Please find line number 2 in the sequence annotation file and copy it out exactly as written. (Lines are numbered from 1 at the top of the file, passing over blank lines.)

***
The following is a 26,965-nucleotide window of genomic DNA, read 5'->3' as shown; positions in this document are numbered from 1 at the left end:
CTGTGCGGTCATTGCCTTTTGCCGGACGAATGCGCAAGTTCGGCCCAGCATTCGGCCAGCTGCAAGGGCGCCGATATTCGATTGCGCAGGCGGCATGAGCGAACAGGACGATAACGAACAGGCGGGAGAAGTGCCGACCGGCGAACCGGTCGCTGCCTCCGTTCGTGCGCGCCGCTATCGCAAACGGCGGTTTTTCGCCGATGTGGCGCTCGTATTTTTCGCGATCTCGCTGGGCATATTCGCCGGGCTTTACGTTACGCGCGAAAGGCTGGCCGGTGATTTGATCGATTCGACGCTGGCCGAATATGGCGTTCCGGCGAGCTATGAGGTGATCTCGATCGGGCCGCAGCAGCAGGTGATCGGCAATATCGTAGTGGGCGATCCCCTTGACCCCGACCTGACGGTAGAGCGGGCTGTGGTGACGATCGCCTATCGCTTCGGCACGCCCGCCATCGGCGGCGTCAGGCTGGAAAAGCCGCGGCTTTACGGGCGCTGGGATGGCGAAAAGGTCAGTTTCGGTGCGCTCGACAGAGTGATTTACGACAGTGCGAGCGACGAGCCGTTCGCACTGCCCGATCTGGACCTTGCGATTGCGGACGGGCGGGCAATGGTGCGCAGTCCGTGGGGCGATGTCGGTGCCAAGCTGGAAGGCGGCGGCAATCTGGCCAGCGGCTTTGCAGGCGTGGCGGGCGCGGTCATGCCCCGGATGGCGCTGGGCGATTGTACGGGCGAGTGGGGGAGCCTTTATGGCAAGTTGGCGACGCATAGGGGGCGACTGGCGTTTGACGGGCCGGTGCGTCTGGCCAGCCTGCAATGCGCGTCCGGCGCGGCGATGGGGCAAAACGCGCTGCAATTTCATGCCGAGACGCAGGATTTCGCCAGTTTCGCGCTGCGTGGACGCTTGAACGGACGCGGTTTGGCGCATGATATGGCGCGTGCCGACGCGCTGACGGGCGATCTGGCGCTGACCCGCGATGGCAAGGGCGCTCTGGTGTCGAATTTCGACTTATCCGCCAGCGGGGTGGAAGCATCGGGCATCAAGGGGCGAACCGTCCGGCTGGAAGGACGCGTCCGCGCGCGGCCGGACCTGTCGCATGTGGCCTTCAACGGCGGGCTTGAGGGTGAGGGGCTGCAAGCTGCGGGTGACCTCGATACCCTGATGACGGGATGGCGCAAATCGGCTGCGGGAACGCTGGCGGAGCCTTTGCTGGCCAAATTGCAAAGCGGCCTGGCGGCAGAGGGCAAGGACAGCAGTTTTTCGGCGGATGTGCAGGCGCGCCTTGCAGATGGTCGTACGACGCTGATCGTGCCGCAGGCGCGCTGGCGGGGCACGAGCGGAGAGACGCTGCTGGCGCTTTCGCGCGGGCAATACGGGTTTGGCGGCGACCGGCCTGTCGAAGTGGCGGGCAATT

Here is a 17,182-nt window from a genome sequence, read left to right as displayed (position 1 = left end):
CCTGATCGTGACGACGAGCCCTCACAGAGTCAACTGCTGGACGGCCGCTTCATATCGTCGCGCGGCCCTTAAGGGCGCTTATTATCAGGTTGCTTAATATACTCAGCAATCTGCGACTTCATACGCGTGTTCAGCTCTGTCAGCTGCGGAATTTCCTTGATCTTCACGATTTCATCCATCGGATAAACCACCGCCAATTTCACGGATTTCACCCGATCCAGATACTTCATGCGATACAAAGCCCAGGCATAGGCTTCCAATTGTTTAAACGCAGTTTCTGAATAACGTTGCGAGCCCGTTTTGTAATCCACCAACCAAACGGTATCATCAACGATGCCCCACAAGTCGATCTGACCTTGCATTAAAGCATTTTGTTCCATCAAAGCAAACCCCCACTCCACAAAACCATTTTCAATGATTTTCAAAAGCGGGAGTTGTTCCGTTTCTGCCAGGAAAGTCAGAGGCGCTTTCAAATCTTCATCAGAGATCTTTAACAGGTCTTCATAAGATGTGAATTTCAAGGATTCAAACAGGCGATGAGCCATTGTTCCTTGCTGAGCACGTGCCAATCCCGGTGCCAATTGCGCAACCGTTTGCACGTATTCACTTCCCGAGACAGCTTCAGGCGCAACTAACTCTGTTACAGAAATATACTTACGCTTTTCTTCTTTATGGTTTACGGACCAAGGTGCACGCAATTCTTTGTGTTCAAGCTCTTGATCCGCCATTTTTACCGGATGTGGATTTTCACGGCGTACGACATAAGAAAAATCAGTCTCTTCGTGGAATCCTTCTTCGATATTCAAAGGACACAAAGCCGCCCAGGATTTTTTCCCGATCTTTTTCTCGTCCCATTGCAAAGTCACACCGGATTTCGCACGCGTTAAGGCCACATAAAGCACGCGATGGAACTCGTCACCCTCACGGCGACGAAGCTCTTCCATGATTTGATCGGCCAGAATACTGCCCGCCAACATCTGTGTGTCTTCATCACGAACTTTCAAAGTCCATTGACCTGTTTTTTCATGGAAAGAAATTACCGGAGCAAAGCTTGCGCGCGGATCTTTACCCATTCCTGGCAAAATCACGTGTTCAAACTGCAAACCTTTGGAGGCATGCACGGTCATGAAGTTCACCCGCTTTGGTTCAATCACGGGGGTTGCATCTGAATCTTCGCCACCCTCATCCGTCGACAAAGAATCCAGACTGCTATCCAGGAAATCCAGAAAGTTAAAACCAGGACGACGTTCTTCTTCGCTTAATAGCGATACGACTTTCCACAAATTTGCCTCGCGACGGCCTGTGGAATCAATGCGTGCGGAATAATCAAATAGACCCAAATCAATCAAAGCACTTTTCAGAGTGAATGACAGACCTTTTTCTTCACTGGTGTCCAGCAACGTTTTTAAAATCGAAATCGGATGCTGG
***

CTGTGCGGTCATTGCCTTTTGCCGGACGAATGCGCAAGTTCGGCCCAGCATTCGGCCAGCTGCAAGGGCGCCGATATTCGATTGCGCAGGCGGCATGAGCGAACAGGACGATAACGAACAGGCGGGAGAAGTGCCGACCGGCGAACCGGTCGCTGCCTCCGTTCGTGCGCGCCGCTATCGCAAACGGCGGTTTTTCGCCGATGTGGCGCTCGTATTTTTCGCGATCTCGCTGGGCATATTCGCCGGGCTTTACGTTACGCGCGAAAGGCTGGCCGGTGATTTGATCGATTCGACGCTGGCCGAATATGGCGTTCCGGCGAGCTATGAGGTGATCTCGATCGGGCCGCAGCAGCAGGTGATCGGCAATATCGTAGTGGGCGATCCCCTTGACCCCGACCTGACGGTAGAGCGGGCTGTGGTGACGATCGCCTATCGCTTCGGCACGCCCGCCATCGGCGGCGTCAGGCTGGAAAAGCCGCGGCTTTACGGGCGCTGGGATGGCGAAAAGGTCAGTTTCGGTGCGCTCGACAGAGTGATTTACGACAGTGCGAGCGACGAGCCGTTCGCACTGCCCGATCTGGACCTTGCGATTGCGGACGGGCGGGCAATGGTGCGCAGTCCGTGGGGCGATGTCGGTGCCAAGCTGGAAGGCGGCGGCAATCTGGCCAGCGGCTTTGCAGGCGTGGCGGGCGCGGTCATGCCCCGGATGGCGCTGGGCGATTGTACGGGCGAGTGGGGGAGCCTTTATGGCAAGTTGGCGACGCATAGGGGGCGACTGGCGTTTGACGGGCCGGTGCGTCTGGCCAGCCTGCAATGCGCGTCCGGCGCGGCGATGGGGCAAAACGCGCTGCAATTTCATGCCGAGACGCAGGATTTCGCCAGTTTCGCGCTGCGTGGACGCTTGAACGGACGCGGTTTGGCGCATGATATGGCGCGTGCCGACGCGCTGACGGGCGATCTGGCGCTGACCCGCGATGGCAAGGGCGCTCTGGTGTCGAATTTCGACTTATCCGCCAGCGGGGTGGAAGCATCGGGCATCAAGGGGCGAACCGTCCGGCTGGAAGGACGCGTCCGCGCGCGGCCGGACCTGTCGCATGTGGCCTTCAACGGCGGGCTTGAGGGTGAGGGGCTGCAAGCTGCGGGTGACCTCGATACCCTGATGACGGGATGGCGCAAATCGGCTGCGGGAACGCTGGCGGAGCCTTTGCTGGCCAAATTGCAAAGCGGCCTGGCGGCAGAGGGCAAGGACAGCAGTTTTTCGGCGGATGTGCAGGCGCGCCTTGCAGATGGTCGTACGACGCTGATCGTGCCGCAGGCGCGCTGGCGGGGCACGAGCGGAGAGACGCTGCTGGCGCTTTCGCGCGGGCAATACGGGTTTGGCGGCGACCGGCCTGTCGAAGTGGCGGGCAATT